Due to Hurricane Ophelia the National Trust will be closed from 2pm
Amazing red glow in the sky from the sun today over Merseyside from a mysterious weather phenomenon, this is what you call a hurricane sun.
Due to the severe weather warning issued by the Met Office the National Trust in Formby will be closing the property at 2pm today (Monday 16th October). They will reopen once the post storm safety checks have been completed.
If you are on the beach today or plan on going please do be safe.
Some areas of the UK will be hit with winds of up to 80mph (128km/h).
The hurricane will be a storm when it hits the UK, exactly 30 years after the Great Storm of 1987 killed 18 people.
On its way from the Azores in the Atlantic Ocean, Hurricane Ophelia is currently blowing winds of 115mph (185km/h) setting the record for the most eastern category three hurricane in the Atlantic.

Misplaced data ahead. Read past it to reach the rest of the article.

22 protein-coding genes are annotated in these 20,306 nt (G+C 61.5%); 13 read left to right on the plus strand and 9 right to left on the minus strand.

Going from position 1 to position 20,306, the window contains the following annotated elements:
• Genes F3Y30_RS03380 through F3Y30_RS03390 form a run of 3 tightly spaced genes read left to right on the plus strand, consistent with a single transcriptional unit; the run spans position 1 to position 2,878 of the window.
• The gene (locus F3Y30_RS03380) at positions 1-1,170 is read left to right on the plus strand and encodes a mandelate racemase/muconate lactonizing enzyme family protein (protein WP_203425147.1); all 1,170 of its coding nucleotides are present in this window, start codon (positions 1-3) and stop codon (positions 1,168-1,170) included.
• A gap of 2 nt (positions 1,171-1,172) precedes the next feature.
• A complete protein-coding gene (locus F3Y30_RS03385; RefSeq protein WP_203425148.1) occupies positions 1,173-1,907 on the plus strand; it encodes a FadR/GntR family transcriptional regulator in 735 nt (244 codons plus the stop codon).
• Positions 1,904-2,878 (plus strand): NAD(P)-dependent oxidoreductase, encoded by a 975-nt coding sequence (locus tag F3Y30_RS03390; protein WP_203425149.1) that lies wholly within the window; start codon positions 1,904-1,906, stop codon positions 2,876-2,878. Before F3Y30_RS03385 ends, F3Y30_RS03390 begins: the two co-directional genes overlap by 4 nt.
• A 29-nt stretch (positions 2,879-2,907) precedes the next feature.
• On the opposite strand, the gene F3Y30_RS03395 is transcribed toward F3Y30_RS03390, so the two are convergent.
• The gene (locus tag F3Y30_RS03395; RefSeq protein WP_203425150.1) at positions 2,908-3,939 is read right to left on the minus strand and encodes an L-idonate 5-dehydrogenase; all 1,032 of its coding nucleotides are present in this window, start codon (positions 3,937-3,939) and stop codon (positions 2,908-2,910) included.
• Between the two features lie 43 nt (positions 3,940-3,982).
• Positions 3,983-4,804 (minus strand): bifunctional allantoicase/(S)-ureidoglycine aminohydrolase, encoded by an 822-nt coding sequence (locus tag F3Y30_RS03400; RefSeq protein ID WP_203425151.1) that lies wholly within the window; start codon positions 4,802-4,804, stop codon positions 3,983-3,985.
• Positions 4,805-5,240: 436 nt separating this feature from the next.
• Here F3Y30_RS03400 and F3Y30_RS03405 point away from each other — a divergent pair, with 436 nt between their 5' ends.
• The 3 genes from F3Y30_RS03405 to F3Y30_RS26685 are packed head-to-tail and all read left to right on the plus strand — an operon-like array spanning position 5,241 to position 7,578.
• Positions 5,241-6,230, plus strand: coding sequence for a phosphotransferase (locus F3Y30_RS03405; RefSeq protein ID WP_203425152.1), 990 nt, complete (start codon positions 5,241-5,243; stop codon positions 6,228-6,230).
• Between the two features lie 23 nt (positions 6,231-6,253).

Category three hurricanes are defined as having wind speeds of between 111mph (179km/h) and 129mph (208km/h) and can cause major damage to well-built homes.
Though it is forecast to gradually weaken later on Sunday, the US National Hurricane Center said Ophelia would still be blowing hurricane-force winds as it approaches Ireland on Monday.
The Republic of Ireland's Met Office has issued a red warning for counties in Munster and Connacht, predicting that coastal areas will be hit by winds in excess of 80mph (130km/h) from 09:00 BST on Monday until Tuesday.
The ferocity of the hurricane will dissipate before it reaches the UK, but Ophelia's remnants are forecast to bring high winds in coastal areas.
Western England, Northern Ireland and parts of Scotland will be most affected by the storm winds.